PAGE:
Replacing the standing rigging, furler etc.. just like visiting the dentist

Replacing the standing rigging on Stops was something I knew I had to do but was dreading. I knew it would cost an arm and a leg, but I was worried it might end up costing both arms and both legs and then where would I be..  Stops has rod rigging (muchos dineros) on the shrouds which means I am limited to two riggers in the area who have a Nitronic Rod press. KKMI quoted me $20K minimum and Svendson's estimate came in much more reasonable at about $13k. I have always had a great experience at Svendson's so didn't think that long and hard about it. Was still worried about them finding crevice corrosion in the chainplates or something like that which would mean another $5k-7k for labor and parts. It was with with trepidation that I took Stops to Svendson's in March.. reminded me of going to the dentist, except this dentist specialized in diamond encrusted solid gold teeth!

First I had to derig the boat with Munzie's help. Then Kalem from Svendsons dropped the mast. Nail biting stuff..

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And Stops becomes a powerboat and my affection for her drops like a lead balloon. Never liked 'em power boats..

Next Chris and Barret from Svendsons went to work on finding spreader tip cups and other rod fittings that wouldn't require a major changes.. While they were doing that I rewired and replaced all the lights and instruments on the mast.. that's another saga I will write about in a separate post.

As part of standing rigging replacement I also wanted to replace the furler and backstay adjuster. For the furler I was toying between the Harken Mark IV, the Profurl and the Shaeffer 2100 which is well regarding for cruising. Chris dinged Profurl, so that was out. The harken was highly rated in all the forums, but more importantly it would just look cooler on Stops than the shaeffer. And it in end that's all that matters. I went for the Unit 2 which is oversized. My old Facnor furler was the bane of my existence and wanted to make sure this furler had the oomph to deal with what needed to be dealt with..

Next decision was the backstay adjuster. My old one was a block and tackle encased in an aluminum tube. Seemed like the dumbest idea to me because you couldn't monitor and maintain it easily. Anyway, that puppy's days were numbered. Until, I found out how much the hydraluic backstay adjuster cost.. ouch.. Sailtech was $900, with Holmatro at about $1,200 and Navtec a little bit more. Holmatro has been doing Hydraulics since Obama was born, so I figured I would buy from the pros.

2 weeks later, Stops was ready to become a sailboat again. New standing rigging, new furler, new running rigging, new lights, new wind instruments, new vhf aerial, new backstay adjuster, all new wiring.

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The new spreader tip cups and rod end fittings.. really well built.. Going to feel a lot more secure in a big blow.

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P3040948 The new Holmatro hydraulic backstay adjuster.. my Number #1 reef!

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The new Harken IV furler. The old Facnor furler drum was recessed inside
the anchor locker but needed a big hole which just made be uncomfortable.
So we moved the Harken IV drum outside with a couple of long Shaeffer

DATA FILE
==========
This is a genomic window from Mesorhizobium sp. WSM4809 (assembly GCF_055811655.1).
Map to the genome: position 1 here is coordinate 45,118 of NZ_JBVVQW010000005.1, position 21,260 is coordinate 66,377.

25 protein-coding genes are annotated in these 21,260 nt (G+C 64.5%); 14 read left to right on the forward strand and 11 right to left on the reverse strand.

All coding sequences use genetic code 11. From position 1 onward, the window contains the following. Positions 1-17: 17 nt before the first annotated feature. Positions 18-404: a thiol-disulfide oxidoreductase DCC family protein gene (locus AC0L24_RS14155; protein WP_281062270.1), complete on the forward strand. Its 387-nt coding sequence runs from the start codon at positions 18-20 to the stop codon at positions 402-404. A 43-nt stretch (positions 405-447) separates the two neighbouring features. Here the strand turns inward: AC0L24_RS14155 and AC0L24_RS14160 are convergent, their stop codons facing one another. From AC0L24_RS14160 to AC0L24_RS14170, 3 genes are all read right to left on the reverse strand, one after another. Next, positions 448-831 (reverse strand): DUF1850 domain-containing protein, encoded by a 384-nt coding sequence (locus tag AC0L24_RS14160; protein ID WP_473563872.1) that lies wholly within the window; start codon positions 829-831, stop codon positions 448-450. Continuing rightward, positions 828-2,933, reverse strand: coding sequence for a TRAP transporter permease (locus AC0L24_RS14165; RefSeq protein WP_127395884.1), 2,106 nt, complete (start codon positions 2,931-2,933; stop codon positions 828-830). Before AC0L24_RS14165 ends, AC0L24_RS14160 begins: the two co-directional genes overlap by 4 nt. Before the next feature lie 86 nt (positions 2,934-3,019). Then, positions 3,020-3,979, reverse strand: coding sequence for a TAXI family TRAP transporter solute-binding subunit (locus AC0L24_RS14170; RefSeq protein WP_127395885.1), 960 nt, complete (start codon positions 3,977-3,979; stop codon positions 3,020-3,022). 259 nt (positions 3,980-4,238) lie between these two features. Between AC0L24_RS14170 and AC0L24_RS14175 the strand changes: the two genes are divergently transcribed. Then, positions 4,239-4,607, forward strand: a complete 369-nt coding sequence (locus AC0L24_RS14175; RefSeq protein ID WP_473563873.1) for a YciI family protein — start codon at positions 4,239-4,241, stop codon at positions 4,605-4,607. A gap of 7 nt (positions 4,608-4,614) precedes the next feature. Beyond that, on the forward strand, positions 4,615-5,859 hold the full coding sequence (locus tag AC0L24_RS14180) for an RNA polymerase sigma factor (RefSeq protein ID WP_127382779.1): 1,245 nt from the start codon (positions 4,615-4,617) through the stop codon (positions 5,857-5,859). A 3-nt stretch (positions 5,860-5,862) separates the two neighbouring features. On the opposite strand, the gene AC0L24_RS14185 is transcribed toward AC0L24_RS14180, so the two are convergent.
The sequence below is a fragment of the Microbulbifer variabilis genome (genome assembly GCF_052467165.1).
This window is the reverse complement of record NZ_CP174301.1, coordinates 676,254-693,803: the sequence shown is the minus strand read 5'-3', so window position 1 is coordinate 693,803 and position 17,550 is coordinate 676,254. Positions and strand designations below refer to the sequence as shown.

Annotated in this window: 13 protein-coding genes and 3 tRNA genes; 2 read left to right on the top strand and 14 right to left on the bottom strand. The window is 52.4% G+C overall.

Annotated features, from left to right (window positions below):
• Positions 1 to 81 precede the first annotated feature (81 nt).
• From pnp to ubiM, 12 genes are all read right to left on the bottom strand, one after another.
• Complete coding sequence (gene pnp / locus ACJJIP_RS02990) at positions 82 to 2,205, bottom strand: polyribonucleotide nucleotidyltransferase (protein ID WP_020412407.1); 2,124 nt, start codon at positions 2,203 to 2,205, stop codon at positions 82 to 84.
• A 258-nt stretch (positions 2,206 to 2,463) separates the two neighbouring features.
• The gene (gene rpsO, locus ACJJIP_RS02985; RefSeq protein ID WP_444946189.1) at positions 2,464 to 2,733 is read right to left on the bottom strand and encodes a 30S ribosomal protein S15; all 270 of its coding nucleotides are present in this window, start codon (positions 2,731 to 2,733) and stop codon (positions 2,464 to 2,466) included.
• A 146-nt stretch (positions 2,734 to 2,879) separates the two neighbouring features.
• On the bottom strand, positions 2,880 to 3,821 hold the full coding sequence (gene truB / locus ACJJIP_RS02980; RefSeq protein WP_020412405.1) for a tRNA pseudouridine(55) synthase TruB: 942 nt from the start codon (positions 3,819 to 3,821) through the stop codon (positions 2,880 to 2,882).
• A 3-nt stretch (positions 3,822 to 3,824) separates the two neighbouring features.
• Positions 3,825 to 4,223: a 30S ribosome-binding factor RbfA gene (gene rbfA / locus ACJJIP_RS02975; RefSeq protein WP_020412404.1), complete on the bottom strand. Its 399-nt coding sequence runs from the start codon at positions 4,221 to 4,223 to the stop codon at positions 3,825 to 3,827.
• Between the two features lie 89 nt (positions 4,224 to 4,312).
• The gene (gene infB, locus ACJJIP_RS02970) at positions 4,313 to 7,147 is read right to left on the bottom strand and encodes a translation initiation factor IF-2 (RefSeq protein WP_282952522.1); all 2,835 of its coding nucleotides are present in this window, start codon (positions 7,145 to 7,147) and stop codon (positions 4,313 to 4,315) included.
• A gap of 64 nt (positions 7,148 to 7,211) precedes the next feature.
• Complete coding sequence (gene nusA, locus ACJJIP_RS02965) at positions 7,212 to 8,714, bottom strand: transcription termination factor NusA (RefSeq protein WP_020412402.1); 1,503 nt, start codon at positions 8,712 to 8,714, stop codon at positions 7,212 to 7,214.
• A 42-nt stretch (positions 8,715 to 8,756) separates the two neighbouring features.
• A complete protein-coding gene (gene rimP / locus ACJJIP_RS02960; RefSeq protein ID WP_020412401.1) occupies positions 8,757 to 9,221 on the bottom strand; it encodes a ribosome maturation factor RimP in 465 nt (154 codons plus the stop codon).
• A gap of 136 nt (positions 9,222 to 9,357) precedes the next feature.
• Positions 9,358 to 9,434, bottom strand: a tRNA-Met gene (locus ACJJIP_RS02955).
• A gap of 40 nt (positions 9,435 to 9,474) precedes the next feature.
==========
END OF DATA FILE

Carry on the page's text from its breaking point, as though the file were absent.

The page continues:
link plates and will create a rubber gasket to reduce the size of the hole. Only problem I now need to get the genoa recut.. off to
Roosters sails..

Chris, Barret and Kalem were great. It wasn't a startforward rigging job because the old fittings were original (from 1992) and moving the furler out of the anchor locker wasn't that straighforward. Would highly recommend Svendon's rigging service!

Installing the Kiwi feathering prop

For a long time I have been wanting to install a propeller that had better performance when I wasn't using the engine. Yes, my 2 blade fixed propeller was a big source of drag when sailing (in the order of half a knot). I looked at both folding props (the blades fold away when sailing) or feathering props (the blades turn and feather into the flow presenting a smaller profile) to reduce the drag.

After a lot of research I decided on a feathering prop since it would give me better performance when motoring, better performance in reverse and less likelihood of the blades seizing up in their off position. The big negative being cost.. All the brass feathering props were over $2k, until I found the Kiwiprop from New Zealand for about $1,200.  It uses composite blades (same material as aircraft blades) and reduces vibration because the blades are lighter. Practical sailor as well as all the sailing forums recommended it highly. Done.

Thought I would need a prop puller to get the old prop off, but it was a already loose because I had put in a new shaft a couple of years ago.

P2170861 The old 2 blade fixed prop. Will do nicely as a spare

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I removed the old zincs and cleaned the propeller shaft well

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Installing the kiwiprop which was tailor made for my shaft was very straightforward

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Finally I painted the Kiwiprop and shaft with Propspeed which should prevent fouling. I heard that composite blades were less resistant to fouling because they didn't contain copper and so was wary of the feathering blades seizing up due to marine growth.

The kiwiprop works great. The boat moves faster forward at lower revs, vibration is reduced and it packs a punch in reverse! So far so good, I would recommend the kiwiprop.